Montecito has a well-established reputation as one of Santa Barbara County’s glitziest celebrity enclaves. Oprah Winfrey, Jeff Bridges, Natalie Portman and serial home buyers Ellen DeGeneres and Portia Rossi are just some of the famous people who have property there. The area’s quiet streets, sprawling estates and relatively small population (about 9,000 people over a 9.2-square-mile area, according to the most recent Census data) provide plenty of attractive draws for potential home buyers. But local experts say that some indicators point toward an impending downshift in the residential market.
Long considered the crown jewel of Santa Barbara, Montecito was inhabited by the Chumash Indians until the Spanish arrived in the 18th century; remnants of that history can still be seen in the gracious Mediterranean- and Spanish-style homes. In the 1920s, the wealthy families in the multi-acre estates dotting the area banded together to push for strict zoning laws to prevent overdevelopment and discourage an influx of people from elsewhere. Other laws were introduced to prohibit commercialization and anything else that would damage the city’s small-town character. One will not find tract housing or cookie-cutter homes in Montecito, and there are very few condominiums.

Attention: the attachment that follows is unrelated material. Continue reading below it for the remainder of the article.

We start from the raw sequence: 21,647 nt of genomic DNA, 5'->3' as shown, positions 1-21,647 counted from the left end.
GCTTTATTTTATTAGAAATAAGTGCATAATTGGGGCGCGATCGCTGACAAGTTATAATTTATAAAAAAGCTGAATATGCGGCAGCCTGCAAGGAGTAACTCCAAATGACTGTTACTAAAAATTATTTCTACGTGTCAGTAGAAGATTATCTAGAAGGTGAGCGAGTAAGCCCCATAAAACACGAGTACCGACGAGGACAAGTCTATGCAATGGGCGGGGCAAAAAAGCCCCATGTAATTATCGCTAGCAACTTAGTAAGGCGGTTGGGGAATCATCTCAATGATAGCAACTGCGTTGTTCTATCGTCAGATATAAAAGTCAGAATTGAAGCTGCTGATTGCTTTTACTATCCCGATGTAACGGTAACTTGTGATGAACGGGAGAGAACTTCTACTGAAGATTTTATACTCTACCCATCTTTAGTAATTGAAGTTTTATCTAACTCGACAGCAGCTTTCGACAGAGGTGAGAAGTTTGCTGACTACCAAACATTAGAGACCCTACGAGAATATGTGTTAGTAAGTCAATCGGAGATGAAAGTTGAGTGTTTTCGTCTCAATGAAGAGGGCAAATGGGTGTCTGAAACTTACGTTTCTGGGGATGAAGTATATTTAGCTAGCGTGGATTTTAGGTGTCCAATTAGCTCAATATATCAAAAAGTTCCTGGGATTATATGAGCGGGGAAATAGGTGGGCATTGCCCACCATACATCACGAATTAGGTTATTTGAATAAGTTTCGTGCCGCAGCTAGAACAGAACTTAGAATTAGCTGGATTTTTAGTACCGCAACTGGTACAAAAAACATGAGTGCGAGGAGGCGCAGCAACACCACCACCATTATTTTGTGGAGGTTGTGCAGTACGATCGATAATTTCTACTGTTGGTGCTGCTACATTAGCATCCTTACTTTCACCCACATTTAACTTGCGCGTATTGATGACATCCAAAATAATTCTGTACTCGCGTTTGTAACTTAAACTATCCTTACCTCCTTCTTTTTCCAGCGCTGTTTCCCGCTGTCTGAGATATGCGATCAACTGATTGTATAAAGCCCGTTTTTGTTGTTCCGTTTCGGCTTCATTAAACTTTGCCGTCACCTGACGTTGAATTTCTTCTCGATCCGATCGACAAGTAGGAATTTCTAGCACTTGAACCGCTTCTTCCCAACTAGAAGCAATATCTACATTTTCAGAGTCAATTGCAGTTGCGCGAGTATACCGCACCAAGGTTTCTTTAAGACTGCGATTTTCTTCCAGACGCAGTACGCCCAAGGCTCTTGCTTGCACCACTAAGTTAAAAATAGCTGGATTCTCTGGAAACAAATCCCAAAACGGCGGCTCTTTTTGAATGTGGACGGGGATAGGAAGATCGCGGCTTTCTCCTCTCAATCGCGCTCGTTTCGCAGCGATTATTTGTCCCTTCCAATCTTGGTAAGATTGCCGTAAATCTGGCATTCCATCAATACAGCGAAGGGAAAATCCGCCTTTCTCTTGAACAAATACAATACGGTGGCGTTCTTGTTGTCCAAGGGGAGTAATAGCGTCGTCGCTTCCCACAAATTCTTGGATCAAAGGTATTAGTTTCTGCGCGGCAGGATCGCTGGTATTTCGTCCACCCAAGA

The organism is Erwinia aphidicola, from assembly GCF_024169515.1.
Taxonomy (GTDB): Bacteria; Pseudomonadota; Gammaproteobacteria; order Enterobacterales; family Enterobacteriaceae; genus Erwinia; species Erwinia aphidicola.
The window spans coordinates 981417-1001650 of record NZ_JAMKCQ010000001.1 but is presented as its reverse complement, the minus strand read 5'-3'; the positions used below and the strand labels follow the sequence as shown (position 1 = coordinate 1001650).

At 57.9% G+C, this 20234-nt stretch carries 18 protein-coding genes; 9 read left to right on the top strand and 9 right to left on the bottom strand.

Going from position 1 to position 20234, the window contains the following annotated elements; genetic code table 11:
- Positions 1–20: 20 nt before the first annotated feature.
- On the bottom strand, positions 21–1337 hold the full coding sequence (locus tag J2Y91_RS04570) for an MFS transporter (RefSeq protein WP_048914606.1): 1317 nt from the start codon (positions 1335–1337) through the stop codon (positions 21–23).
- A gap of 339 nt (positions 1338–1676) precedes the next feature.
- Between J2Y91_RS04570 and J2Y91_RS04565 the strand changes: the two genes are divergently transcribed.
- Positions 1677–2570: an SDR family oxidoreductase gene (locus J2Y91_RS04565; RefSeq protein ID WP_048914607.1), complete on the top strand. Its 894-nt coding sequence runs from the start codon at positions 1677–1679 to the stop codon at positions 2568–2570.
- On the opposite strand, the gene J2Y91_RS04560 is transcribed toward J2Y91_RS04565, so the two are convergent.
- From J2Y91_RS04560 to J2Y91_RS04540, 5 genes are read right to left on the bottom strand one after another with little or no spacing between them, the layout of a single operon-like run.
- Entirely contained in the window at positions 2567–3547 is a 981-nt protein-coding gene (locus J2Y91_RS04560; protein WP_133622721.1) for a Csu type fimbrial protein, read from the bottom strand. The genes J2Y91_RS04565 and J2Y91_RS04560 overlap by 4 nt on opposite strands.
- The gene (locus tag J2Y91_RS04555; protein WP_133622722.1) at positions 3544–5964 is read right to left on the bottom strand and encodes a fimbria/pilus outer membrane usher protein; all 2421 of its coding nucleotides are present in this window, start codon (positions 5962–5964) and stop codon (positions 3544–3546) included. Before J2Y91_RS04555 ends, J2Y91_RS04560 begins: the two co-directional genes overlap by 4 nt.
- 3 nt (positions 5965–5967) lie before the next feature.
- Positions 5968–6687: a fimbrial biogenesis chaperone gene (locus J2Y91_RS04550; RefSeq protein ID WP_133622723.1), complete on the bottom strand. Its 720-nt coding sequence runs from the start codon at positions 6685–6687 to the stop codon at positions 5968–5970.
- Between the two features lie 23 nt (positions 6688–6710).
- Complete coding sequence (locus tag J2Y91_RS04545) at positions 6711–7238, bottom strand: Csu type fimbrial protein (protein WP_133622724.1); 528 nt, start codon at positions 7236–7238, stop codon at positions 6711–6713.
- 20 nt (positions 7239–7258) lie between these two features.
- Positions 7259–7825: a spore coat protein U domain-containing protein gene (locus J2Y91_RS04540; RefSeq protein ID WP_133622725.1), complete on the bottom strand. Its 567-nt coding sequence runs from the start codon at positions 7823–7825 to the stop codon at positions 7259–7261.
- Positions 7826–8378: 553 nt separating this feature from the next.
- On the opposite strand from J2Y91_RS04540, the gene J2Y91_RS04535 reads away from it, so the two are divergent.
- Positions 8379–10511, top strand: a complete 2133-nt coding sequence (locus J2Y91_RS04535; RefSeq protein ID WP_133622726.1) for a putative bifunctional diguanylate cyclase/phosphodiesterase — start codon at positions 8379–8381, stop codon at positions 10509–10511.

These persisting conditions created a low-inventory market that’s virtually always hot at certain price points; however, a broad slowdown has been apparent from the start of this year. “In the first quarter of 2017, the number of sales is drastically down by 27 percent compared to the same period in 2016,” said Jon Gilkeson, a realtor with Keller Williams and the Zia Group in Santa Barbara, whose family has been in the area for four generations. He compared that drop to neighboring cities like Carpinteria and Goleta, where sales have ticked along at a steady rate over the past year compared to the previous year.
Most illustrative of a flatlining in the Montecito market is the median home sales price for 2017, which was $2.88 million in the first quarter, down 13 percent from the same period last year, according to a recent report by Santa Barbara Association of Realtors.
The market’s sluggishness may be a result of the soaring appreciation in the market between 2013 and 2015, which began to taper off last year, Gilkeson said. “That growth just couldn’t sustain itself,” he added.
Susan Pate, a realtor with Compass in Montecito, said a decline in foreign interest may also be partially responsible for the slowdown.
“We used to have a lot of buyers in from Russia and China. We’re not seeing that anymore,” Pate said. Instead, young families looking to take advantage of a top-rated school district and the community’s proximity to Los Angeles are snapping up anything that comes in at under $3 million, which will only buy about 2,500 square feet — among the smallest homes in the enclave.